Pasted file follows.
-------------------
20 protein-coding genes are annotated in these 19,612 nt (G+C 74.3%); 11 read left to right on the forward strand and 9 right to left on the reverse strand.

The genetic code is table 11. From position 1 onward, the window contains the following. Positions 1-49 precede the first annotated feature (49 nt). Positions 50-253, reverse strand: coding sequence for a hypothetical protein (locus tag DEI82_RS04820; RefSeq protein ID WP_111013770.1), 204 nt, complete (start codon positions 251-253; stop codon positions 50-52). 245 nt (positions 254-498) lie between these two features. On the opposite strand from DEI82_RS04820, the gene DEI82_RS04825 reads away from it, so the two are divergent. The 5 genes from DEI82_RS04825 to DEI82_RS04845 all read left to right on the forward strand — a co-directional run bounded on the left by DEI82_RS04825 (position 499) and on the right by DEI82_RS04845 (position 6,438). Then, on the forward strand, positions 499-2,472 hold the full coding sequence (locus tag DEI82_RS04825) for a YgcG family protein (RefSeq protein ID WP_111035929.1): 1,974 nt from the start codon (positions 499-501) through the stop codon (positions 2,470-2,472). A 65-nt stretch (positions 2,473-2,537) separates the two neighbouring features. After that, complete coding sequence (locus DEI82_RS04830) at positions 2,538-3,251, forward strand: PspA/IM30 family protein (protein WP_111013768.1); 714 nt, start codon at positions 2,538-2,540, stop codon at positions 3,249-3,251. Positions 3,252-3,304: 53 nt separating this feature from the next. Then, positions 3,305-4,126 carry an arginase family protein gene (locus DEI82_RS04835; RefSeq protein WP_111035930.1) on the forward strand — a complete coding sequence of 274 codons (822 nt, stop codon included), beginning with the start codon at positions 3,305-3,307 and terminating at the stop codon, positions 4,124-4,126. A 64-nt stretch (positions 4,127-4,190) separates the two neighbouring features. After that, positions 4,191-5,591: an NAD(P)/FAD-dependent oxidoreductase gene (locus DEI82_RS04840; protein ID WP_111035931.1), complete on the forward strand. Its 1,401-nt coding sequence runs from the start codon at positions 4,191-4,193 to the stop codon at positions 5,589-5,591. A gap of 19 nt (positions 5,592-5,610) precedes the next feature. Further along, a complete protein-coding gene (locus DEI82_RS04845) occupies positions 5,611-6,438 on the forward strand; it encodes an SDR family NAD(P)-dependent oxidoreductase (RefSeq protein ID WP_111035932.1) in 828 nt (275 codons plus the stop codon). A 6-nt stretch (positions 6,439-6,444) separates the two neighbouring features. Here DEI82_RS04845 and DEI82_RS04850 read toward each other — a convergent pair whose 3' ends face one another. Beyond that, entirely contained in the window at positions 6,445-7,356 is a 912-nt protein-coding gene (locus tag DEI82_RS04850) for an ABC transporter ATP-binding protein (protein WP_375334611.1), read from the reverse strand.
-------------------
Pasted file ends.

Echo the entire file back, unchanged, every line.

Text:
20 protein-coding genes are annotated in these 19,612 nt (G+C 74.3%); 11 read left to right on the forward strand and 9 right to left on the reverse strand.

The genetic code is table 11. From position 1 onward, the window contains the following. Positions 1-49 precede the first annotated feature (49 nt). Positions 50-253, reverse strand: coding sequence for a hypothetical protein (locus tag DEI82_RS04820; RefSeq protein ID WP_111013770.1), 204 nt, complete (start codon positions 251-253; stop codon positions 50-52). 245 nt (positions 254-498) lie between these two features. On the opposite strand from DEI82_RS04820, the gene DEI82_RS04825 reads away from it, so the two are divergent. The 5 genes from DEI82_RS04825 to DEI82_RS04845 all read left to right on the forward strand — a co-directional run bounded on the left by DEI82_RS04825 (position 499) and on the right by DEI82_RS04845 (position 6,438). Then, on the forward strand, positions 499-2,472 hold the full coding sequence (locus tag DEI82_RS04825) for a YgcG family protein (RefSeq protein ID WP_111035929.1): 1,974 nt from the start codon (positions 499-501) through the stop codon (positions 2,470-2,472). A 65-nt stretch (positions 2,473-2,537) separates the two neighbouring features. After that, complete coding sequence (locus DEI82_RS04830) at positions 2,538-3,251, forward strand: PspA/IM30 family protein (protein WP_111013768.1); 714 nt, start codon at positions 2,538-2,540, stop codon at positions 3,249-3,251. Positions 3,252-3,304: 53 nt separating this feature from the next. Then, positions 3,305-4,126 carry an arginase family protein gene (locus DEI82_RS04835; RefSeq protein WP_111035930.1) on the forward strand — a complete coding sequence of 274 codons (822 nt, stop codon included), beginning with the start codon at positions 3,305-3,307 and terminating at the stop codon, positions 4,124-4,126. A 64-nt stretch (positions 4,127-4,190) separates the two neighbouring features. After that, positions 4,191-5,591: an NAD(P)/FAD-dependent oxidoreductase gene (locus DEI82_RS04840; protein ID WP_111035931.1), complete on the forward strand. Its 1,401-nt coding sequence runs from the start codon at positions 4,191-4,193 to the stop codon at positions 5,589-5,591. A gap of 19 nt (positions 5,592-5,610) precedes the next feature. Further along, a complete protein-coding gene (locus DEI82_RS04845) occupies positions 5,611-6,438 on the forward strand; it encodes an SDR family NAD(P)-dependent oxidoreductase (RefSeq protein ID WP_111035932.1) in 828 nt (275 codons plus the stop codon). A 6-nt stretch (positions 6,439-6,444) separates the two neighbouring features. Here DEI82_RS04845 and DEI82_RS04850 read toward each other — a convergent pair whose 3' ends face one another. Beyond that, entirely contained in the window at positions 6,445-7,356 is a 912-nt protein-coding gene (locus tag DEI82_RS04850) for an ABC transporter ATP-binding protein (protein WP_375334611.1), read from the reverse strand.